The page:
RE: Sumer under water?

Vandergraaf, Chuck (
Wed, 24 Jun 1998 17:18:49 -0400

with some salt-tolerant grasses. Sheep seem to tolerate these grasses and,
along the North coast of Fryslan in the Netherlands, one commonly finds
sheep grazing on this type of land. I'm not sure it would take only "a few
years' worth of rain" in Iraq to remove the salt; I thought the climate was
a rather arid in that region and there would probably not be much of a
gradient in that area.

Chuck Vandergraaf
Pinawa, MB
> ----------
> From: Glenn R. Morton[]
> Sent: June 24, 1998 6:08 AM
> To: Dick Fischer;
> Subject: Re: Sumer under water?
> At 12:10 AM 6/24/98 -0400, Dick Fischer wrote:
> >Glenn wrote:
> >
> >>Last night I mentioned that present rates of progradation of the
> >>Tigris and Euphrates rivers would imply that in 4800 BC the
> >>Persian Gulf would have been just shy of 300 miles inland of the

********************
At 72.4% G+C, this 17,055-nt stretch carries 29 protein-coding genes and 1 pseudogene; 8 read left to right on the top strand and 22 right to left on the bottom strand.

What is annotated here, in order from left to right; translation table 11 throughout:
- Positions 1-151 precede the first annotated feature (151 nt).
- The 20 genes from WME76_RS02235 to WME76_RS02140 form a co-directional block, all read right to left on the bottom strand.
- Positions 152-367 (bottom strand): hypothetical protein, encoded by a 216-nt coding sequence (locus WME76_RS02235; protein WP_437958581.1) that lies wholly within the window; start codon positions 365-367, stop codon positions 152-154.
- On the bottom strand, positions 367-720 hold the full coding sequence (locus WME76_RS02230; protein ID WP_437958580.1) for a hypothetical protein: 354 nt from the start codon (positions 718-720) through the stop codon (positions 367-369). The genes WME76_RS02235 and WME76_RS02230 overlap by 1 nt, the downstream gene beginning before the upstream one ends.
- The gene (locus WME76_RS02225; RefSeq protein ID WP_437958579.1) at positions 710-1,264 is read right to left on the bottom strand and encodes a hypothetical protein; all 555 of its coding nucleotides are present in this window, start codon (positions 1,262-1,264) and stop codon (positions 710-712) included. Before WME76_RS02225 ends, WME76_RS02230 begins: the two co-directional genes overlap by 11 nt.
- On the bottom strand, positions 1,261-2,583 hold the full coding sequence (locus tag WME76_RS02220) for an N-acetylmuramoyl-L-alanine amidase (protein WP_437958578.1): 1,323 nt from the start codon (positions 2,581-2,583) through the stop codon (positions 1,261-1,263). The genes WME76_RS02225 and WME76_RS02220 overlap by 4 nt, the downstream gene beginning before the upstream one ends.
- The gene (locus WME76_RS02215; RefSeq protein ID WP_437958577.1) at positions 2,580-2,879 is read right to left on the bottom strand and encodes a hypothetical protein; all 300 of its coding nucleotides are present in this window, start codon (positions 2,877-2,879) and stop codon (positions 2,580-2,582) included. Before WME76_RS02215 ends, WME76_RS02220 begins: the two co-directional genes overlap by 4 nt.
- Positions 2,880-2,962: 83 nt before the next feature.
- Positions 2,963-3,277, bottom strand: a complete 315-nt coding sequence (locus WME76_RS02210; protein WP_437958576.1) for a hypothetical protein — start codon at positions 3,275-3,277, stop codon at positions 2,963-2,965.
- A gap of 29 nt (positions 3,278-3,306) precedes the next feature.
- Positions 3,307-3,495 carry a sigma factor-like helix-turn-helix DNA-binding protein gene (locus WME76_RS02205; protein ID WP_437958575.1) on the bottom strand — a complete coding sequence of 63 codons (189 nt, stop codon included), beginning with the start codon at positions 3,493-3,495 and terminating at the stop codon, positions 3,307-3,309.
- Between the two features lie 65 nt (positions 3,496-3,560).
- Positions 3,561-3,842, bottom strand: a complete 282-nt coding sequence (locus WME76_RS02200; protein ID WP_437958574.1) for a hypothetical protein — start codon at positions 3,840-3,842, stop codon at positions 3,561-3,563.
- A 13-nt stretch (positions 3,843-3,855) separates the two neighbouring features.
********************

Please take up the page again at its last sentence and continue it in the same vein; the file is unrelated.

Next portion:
> >>present shoreline.
> >
> >I must admit I have not studied the history of ancient Sumer before
> >there were people living there. I do know the rationale for
> >settling the region was because the soil was rich and suitable for
> >growing crops. But not being a geologist I really don't know.
> >What is soil like that has been covered by salt water right up to
> >the time settlers arrive?
> Salt, being highly soluble in freshwater. Given a few years worth of
> rain,
> and the salt will be removed and the soil then OK for farming. Look at the
> Netherlands.
> glenn
> Adam, Apes and Anthropology
> Foundation, Fall and Flood
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